Efficacy and safety of tamsulosin hydrochloride 0.2 mg and combination of tamsulosin hydrochloride 0.2 mg plus solifenacin succinate 5 mg after transurethral resection of the prostate: a prospective, randomized controlled trial
Received 15 June 2016
Accepted for publication 15 July 2016
Published 19 September 2016 Volume 2016:11 Pages 1301—1307
Checked for plagiarism Yes
Review by Single anonymous peer review
Peer reviewer comments 3
Editor who approved publication: Dr Richard Walker
Yu Seob Shin,1,* Li Tao Zhang,1,* Jae Hyung You,1 In Sung Choi,1 Chen Zhao,2 Jong Kwan Park1
1Department of Urology, Chonbuk National University and Research Institute of Clinical Medicine of Chonbuk National University-Biomedical Research Institute and Medical Device Clinical Trial Center of Chonbuk National University, Jeonju, Republic of Korea; 2Department of Urology, Renji Hospital, Shanghai Jiao Tong University School of Medicine, and Shanghai Institute of Andrology, Shanghai, People’s Republic of China
*These authors contributed equally to this work
Objective: The objective of this study was to evaluate the safety and efficacy of tamsulosin hydrochloride 0.2 mg (TAM) and its combination with solifenacin succinate 5 mg (SOL) after transurethral resection of the prostate (TURP).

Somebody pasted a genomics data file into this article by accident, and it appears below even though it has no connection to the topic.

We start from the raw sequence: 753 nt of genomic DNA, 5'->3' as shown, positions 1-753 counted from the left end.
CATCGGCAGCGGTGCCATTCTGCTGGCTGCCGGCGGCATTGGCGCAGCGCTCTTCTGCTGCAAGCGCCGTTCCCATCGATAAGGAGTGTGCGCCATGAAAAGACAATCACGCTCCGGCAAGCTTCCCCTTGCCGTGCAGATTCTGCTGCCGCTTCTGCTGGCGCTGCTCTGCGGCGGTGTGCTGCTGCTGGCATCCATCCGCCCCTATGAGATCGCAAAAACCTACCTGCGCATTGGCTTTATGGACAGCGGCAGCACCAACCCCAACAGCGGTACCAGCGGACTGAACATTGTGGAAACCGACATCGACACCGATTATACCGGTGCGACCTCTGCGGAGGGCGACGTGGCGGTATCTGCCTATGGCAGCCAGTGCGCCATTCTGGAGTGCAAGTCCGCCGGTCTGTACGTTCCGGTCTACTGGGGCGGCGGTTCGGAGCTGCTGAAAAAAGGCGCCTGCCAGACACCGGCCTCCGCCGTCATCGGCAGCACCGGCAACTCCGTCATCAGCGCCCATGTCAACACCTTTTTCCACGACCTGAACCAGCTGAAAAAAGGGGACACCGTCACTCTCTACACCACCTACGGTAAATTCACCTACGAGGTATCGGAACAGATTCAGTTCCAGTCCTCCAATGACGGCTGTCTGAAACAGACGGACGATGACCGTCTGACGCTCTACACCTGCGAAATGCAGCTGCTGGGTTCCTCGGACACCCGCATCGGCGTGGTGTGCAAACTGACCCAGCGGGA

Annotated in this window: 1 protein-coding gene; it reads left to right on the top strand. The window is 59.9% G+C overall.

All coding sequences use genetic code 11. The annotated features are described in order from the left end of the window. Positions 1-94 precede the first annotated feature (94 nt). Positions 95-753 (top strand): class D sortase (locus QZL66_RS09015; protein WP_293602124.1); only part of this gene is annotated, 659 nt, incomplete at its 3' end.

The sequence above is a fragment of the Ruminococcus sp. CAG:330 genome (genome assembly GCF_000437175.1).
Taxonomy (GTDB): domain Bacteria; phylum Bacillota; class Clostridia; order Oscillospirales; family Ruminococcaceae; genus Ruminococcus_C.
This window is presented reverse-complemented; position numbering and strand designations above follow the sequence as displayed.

Patients and methods: The patients were randomized into three groups: TURP (group 1), TURP plus TAM (group 2), and TURP plus TAM + SOL (group 3). Patients in group 2 and group 3 received medication for 4 weeks. The primary efficacy end points were the mean change in total International Prostate Symptom Score (IPSS) and IPSS subscores. The secondary end points included quality-of-life score, Overactive Bladder Symptom Score, and short-form voiding and storage score of International Continence Society.
Results: In total, 37 men (31.8%) in group 1, 37 men (31.8%) in group 2, and 42 men (36.2%) in group 3 completed the study. In total IPSS, no significant improvement was seen from baseline to the end of treatment in groups 2 and 3 compared with group 1. However, in group 2, the decrement in the IPSS storage score was smaller than group 1 (P=0.02), and in group 3, the decrement in the IPSS voiding score was smaller than group 1 (P=0.05). In groups 2 and 3 compared with group 1, improvements in the quality of life score, total score of Overactive Bladder Symptom Score, and short-form voiding score and storage score of International Continence Society were not statistically significant.
Conclusion: Treatment with TAM and combination of TAM and SOL did not have significant additional benefits for lower urinary tract symptoms during the early recovery period after TURP.
Keywords: benign prostate hyperplasia, tamsulosin, solifenacin, combination, transurethral resection of the prostate
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